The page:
Probiotics and Prebiotics for Horses

Hershey eating his minerals

 

It seems we hear a lot about probiotics and prebiotics for horses these days, but what are they exactly?  How do they differ from one another?  And most importantly, does your horse really need them?

Whether we like it or not, bacteria are living inside us all–our horses included.  But bacteria get a bad rap, usually.  Along with the harmful bacteria that can cause illness, there are also beneficial bacteria that help the gastro-intestinal system function properly. Since horses ingest forage on a continual basis (or should be), these ‘good’ bacteria help with the process of fermentation of forage in the gut.  They keep things in balance, so to speak.  And most of us know that horses are prone to digestive problems when things get out of balance.  This is where pro- and prebiotics come into play.

 

Probiotics

A probiotic is a product containing live microorganisms that benefit the digestive tract. Probiotics are, essentially, the good bacteria (or yeast) which help to break down and ferment forage.  They also help to keep the ‘bad’ bacteria from multiplying in the intestines.  According to Dr. Eleanor Kellon, VMD, the problem with most probiotic products on the market is that they don’t provide an adequate dose.  She does, however, recommend Equine Generator and DFM-EQ.

 

Prebiotics

Prebiotics are ‘food’ for the good bacteria.  Examples of prebiotics include fructooligosaccharides, xylooligosaccharides, polydextrose, mannooligosaccharides, galactooligosaccharides, pectin, and psyllium.  It’s not actually the horse that digests the prebiotics, but the ‘good’ bacteria that do so.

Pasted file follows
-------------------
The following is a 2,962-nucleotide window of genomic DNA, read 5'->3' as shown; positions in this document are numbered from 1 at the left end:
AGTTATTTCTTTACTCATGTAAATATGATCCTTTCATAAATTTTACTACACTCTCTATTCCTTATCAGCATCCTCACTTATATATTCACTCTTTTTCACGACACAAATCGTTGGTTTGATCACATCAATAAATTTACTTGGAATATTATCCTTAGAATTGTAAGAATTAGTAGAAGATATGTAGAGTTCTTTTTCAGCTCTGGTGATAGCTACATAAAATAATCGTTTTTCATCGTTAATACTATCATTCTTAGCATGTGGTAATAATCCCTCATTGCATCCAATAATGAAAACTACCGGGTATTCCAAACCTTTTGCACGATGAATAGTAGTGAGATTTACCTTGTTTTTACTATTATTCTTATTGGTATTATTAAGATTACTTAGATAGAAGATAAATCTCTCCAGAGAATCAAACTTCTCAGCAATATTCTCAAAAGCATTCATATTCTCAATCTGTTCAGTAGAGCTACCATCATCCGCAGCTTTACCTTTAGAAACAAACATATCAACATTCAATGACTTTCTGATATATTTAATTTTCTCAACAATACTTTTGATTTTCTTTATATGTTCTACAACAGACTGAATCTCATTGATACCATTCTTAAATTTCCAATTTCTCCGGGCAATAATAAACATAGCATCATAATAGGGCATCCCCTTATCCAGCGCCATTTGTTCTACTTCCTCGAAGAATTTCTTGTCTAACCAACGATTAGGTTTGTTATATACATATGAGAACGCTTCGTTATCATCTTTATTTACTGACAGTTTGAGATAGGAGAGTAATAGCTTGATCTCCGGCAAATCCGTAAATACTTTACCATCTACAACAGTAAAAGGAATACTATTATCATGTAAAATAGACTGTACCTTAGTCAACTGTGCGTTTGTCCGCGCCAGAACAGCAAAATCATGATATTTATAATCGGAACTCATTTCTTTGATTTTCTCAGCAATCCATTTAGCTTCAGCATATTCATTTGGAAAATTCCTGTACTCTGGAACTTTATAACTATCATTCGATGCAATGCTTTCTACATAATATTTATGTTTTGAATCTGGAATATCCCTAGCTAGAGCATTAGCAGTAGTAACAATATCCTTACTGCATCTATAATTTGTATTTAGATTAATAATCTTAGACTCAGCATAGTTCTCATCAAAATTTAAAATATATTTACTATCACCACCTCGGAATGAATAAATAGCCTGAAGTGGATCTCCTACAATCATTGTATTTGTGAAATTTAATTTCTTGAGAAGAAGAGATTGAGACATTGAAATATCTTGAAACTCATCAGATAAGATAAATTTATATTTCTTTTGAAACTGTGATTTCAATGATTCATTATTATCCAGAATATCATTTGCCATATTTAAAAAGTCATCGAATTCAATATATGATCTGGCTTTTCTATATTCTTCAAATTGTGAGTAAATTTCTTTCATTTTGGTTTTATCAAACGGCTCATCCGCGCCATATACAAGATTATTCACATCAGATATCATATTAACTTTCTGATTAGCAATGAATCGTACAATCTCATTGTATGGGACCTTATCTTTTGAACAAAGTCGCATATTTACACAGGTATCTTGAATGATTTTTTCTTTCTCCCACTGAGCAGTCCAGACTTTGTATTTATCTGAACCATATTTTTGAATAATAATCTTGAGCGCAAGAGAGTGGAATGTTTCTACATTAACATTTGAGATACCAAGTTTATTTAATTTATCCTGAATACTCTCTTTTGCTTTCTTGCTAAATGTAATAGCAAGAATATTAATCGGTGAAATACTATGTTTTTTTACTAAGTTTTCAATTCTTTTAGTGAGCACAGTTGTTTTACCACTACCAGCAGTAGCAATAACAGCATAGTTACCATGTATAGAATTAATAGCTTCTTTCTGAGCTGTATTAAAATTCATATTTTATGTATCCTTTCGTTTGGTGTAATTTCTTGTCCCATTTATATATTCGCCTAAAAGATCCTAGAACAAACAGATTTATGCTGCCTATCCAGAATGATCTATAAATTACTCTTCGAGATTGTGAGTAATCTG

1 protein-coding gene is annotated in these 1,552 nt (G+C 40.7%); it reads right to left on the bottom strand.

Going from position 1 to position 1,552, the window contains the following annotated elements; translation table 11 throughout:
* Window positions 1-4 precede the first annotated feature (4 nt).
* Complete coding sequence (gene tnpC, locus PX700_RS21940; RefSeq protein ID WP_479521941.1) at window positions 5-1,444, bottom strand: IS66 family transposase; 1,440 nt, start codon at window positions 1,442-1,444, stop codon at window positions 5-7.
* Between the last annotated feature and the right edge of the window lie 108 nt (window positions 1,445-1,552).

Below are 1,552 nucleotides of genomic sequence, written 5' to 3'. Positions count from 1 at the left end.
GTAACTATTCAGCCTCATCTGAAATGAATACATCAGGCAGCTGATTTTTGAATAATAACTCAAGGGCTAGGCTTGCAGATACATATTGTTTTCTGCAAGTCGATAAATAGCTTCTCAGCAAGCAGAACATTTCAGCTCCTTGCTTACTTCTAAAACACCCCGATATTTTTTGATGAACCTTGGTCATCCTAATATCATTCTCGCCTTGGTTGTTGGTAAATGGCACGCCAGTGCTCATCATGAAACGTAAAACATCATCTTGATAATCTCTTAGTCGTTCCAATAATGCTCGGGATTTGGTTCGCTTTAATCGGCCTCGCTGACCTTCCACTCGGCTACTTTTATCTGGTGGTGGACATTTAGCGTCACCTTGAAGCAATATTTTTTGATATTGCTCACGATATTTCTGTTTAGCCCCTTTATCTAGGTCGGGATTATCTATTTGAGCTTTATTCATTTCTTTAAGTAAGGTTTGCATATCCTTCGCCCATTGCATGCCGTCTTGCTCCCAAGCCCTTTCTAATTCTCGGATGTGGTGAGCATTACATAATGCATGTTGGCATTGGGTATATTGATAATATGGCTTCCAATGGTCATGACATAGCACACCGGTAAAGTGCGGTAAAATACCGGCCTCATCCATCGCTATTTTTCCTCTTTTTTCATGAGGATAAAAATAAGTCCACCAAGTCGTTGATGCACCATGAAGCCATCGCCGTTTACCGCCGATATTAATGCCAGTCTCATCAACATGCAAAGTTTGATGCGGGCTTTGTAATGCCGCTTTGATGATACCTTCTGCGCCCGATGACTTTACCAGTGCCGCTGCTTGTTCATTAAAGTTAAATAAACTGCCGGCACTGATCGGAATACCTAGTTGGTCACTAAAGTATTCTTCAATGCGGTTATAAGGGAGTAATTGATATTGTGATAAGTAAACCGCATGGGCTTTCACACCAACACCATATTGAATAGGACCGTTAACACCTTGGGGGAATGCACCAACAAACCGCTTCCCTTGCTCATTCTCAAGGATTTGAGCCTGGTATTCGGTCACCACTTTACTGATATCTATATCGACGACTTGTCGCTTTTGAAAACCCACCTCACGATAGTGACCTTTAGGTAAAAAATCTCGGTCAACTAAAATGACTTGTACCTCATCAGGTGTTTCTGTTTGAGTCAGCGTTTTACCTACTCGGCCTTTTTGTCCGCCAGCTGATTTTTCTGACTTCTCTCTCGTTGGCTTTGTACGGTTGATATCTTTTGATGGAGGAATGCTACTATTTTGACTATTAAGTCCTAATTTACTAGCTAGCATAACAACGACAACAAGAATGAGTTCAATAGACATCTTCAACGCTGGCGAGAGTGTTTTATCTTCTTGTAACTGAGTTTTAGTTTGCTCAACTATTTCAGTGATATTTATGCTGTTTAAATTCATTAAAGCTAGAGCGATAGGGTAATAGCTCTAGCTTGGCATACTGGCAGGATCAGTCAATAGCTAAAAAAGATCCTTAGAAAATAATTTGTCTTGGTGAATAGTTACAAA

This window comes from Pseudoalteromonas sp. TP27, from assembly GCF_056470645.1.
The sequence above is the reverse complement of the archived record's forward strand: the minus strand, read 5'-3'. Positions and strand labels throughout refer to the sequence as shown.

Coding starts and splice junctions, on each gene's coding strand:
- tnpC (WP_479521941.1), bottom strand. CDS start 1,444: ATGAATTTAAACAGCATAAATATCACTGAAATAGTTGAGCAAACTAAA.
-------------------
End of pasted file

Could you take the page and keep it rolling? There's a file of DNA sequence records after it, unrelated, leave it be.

Many feeds or feed ingredients such as beet pulp, flax, and yeast contain prebiotics.  You can feed them daily to help promote a healthy gut.  Two great manufactured prebiotics (again, recommended by Dr. Kellon) are Ration Plus and Forco.  I, personally, feed Ration Plus and have seen good results with my older horses.

Probiotics can be beneficial for these short-term issues:

  • antibiotic use;
  • stress from transport or competition; and
  • abrubt dietary changes.

 

Probiotics or prebiotics are considered helpful for these long-term issues:

  • horses having trouble holding their weight;
  • older horses with digestion and/or absorbtion difficulties;
  • horses with history of diarrhea, colic, or gas; and
  • young horses up until age 1.

 

While both pro- and prebiotics are considered to be generally safe, there are a few instances in which they should not be fed (such as to neonatal foals).  It would be a good idea to speak with your vet or an equine nutritionist before administering pro- or prebiotics to your horse.

 

Ta-ta!

References:

Horse Journal: Guide to Equine Supplements and Nutraceuticals

Prebiotics and Probiotics

Casie

Hi! My name is Casie Bazay. I'm a mom, a freelance writer, and a certified equine acupressure practitioner.

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4 Responses

  1. Summer says:

    I feed Forco and have seen AWESOME results! And it is the most cost effective way I have found to keep my hirers looking good 🙂

  2. Michelle says:

    I been using Equipride by Sweetpro for over 10 years. Check it out too!

  1. October 23, 2013

    […] can cause loose stools since it kills off both the good and bad bacteria in the gut.  Using a pro- or prebiotic is a good idea after giving antibiotics to your horse.  Long-term NSAID (bute/ banamine) use can […]

  2. October 30, 2013

    […] 4.  Feed a high-quality pre- or probiotic as your horse transitions from grass to hay.  Probiotics add beneficial bacteria in the gut to aid the digestive process.  Prebiotics, on the other hand, are basically food for those good bacteria (so they can do their job).  Either one of them can help with feed transitions such as that from grass to hay.  You can read more about pre and probiotics in this post. […]

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